There are good reasons for that, however. In Germany, in general, a striker of Berg’s type was slowly going out of fashion. It was an era of false-nines and mobile strikers and Berg, as a classical number 9, was quickly shrugged off as a one-dimensional forward.

In Greece at Panathinaikos, in the meantime, his record speaks for itself even if some would suggest that he did benefit from a lower level of play. A lower level of play that also led to 25 goals and 11 assists in 21 games at Al-Ain FC during the 2017/18 UAE Gulf League season.

Marcus Berg had moved to the Middle East after his stellar 2016/17 campaign in Greece. It was an odd move at a time when his career was on the verge of being resurrected. But instead of a move to Europe, he opted for a big money contract in the United Arab Emirates.

Krasnodar and a shot at Champions League football

For most footballers, this is where the story ends. But on July 13, Russian Premier Liga side Krasnodar announced that they had signed the striker to a one-year contract.

In some ways, this is a fascinating signing for Krasnodar. The club tends to sign players that they can develop and heavily lean on players developed in their academy. But with Krasnodar finishing in third place last season the club will be involved in Champions League qualification and even if the club drops out of the qualifiers will play in the Europa League.

Furthermore, the club’s surprise 1-0 defeat to Akhmat Grozny on matchday 1 highlights that the Bulls need some depth up front if they want to be competitive. Berg will give them the depth and the experience, furthermore, with a strong Scandinavian presence already in the side should find it easy to be integrated into the team.


In Marcus Berg, in fact, Krasnodar have gone some way to add the goals that they have lost when Viktor Claesson went down with a complicated injury in June. Claesson managed 19 goals in 50 games across all competitions last season, which is 0.39 goals per 90 minutes. In comparison, Berg scored 0.43 goals per 90 minutes in 39 games across all competitions last season — among all Krasnodar players, only Shapi Suleymanov (0.57 per 90) was more effective last season.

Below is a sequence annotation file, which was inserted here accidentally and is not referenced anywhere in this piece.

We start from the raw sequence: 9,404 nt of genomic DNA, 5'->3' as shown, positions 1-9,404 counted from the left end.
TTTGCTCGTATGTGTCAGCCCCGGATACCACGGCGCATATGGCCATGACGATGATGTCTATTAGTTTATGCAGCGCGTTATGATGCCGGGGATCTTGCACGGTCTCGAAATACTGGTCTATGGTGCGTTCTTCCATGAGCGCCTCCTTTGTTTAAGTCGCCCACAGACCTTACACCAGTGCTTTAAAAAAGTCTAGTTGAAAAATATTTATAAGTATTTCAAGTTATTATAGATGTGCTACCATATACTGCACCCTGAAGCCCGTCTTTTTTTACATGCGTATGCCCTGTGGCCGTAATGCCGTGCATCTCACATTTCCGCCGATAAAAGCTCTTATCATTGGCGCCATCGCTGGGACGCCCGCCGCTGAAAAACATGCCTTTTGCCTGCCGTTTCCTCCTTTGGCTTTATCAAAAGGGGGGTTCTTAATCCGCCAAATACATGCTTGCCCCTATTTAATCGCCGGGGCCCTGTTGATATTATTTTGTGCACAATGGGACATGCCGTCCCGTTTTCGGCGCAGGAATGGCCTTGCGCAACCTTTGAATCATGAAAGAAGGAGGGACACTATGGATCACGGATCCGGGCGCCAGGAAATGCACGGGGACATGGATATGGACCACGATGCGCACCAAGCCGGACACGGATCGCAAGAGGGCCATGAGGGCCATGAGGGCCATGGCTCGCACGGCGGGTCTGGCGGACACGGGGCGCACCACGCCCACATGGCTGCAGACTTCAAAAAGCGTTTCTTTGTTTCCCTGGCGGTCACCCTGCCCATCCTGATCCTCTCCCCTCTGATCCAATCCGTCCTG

Unlike Claesson, however, Berg is a typical number 9, a centre-forward, who with just 3.37 attacking actions per 90 minutes is relatively limited in terms of his overall actions on the pitch. He is, therefore, not a direct replacement for Claesson in a positisensesence, at the same time his addition will allow head coach Murad Musaev to free up other forwards to play on the wing.

Berg’s addition, therefore, in simple terms is a squad player move. A proven goalscorer, who aside from goals, will not add much else to the club. That said his addition frees up the likes of Suleymanov, Wanderson and even Ari to play out wide alongside Berg, who is a perfect target man, and therefore gives Krasnodar more flexibility overall.

Manuel Veth is the owner and Editor in Chief of the Futbolgrad Network. He also works as a freelance journalist and among others contributes to and Pro Soccer USA. He holds a Doctorate of Philosophy in History from King’s College London, and his thesis is titled: “Selling the People’s Game: Football’s transition from Communism to Capitalism in the Soviet Union and its Successor States,” which is available HERE. Originally from Munich, Manuel has lived in Amsterdam, Kyiv, Moscow, Tbilisi, London, and currently is located in Victoria BC, Canada.  Follow Manuel on Twitter @ManuelVeth.